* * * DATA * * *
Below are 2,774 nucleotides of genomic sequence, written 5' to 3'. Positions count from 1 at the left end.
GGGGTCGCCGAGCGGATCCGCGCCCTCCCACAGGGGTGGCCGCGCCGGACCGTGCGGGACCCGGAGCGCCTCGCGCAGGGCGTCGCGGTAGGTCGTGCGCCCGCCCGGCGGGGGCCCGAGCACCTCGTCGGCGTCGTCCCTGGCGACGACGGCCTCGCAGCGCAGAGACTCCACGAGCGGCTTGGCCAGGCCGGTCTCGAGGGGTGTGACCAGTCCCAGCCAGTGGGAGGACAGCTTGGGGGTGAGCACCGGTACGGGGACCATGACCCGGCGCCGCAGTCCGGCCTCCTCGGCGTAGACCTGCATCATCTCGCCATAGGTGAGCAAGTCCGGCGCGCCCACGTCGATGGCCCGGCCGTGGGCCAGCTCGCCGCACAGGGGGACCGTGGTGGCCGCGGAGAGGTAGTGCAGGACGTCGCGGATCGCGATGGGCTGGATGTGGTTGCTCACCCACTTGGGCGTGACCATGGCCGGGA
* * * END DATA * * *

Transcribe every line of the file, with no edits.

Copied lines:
Below are 2,774 nucleotides of genomic sequence, written 5' to 3'. Positions count from 1 at the left end.
GGGGTCGCCGAGCGGATCCGCGCCCTCCCACAGGGGTGGCCGCGCCGGACCGTGCGGGACCCGGAGCGCCTCGCGCAGGGCGTCGCGGTAGGTCGTGCGCCCGCCCGGCGGGGGCCCGAGCACCTCGTCGGCGTCGTCCCTGGCGACGACGGCCTCGCAGCGCAGAGACTCCACGAGCGGCTTGGCCAGGCCGGTCTCGAGGGGTGTGACCAGTCCCAGCCAGTGGGAGGACAGCTTGGGGGTGAGCACCGGTACGGGGACCATGACCCGGCGCCGCAGTCCGGCCTCCTCGGCGTAGACCTGCATCATCTCGCCATAGGTGAGCAAGTCCGGCGCGCCCACGTCGATGGCCCGGCCGTGGGCCAGCTCGCCGCACAGGGGGACCGTGGTGGCCGCGGAGAGGTAGTGCAGGACGTCGCGGATCGCGATGGGCTGGATGTGGTTGCTCACCCACTTGGGCGTGACCATGGCCGGGA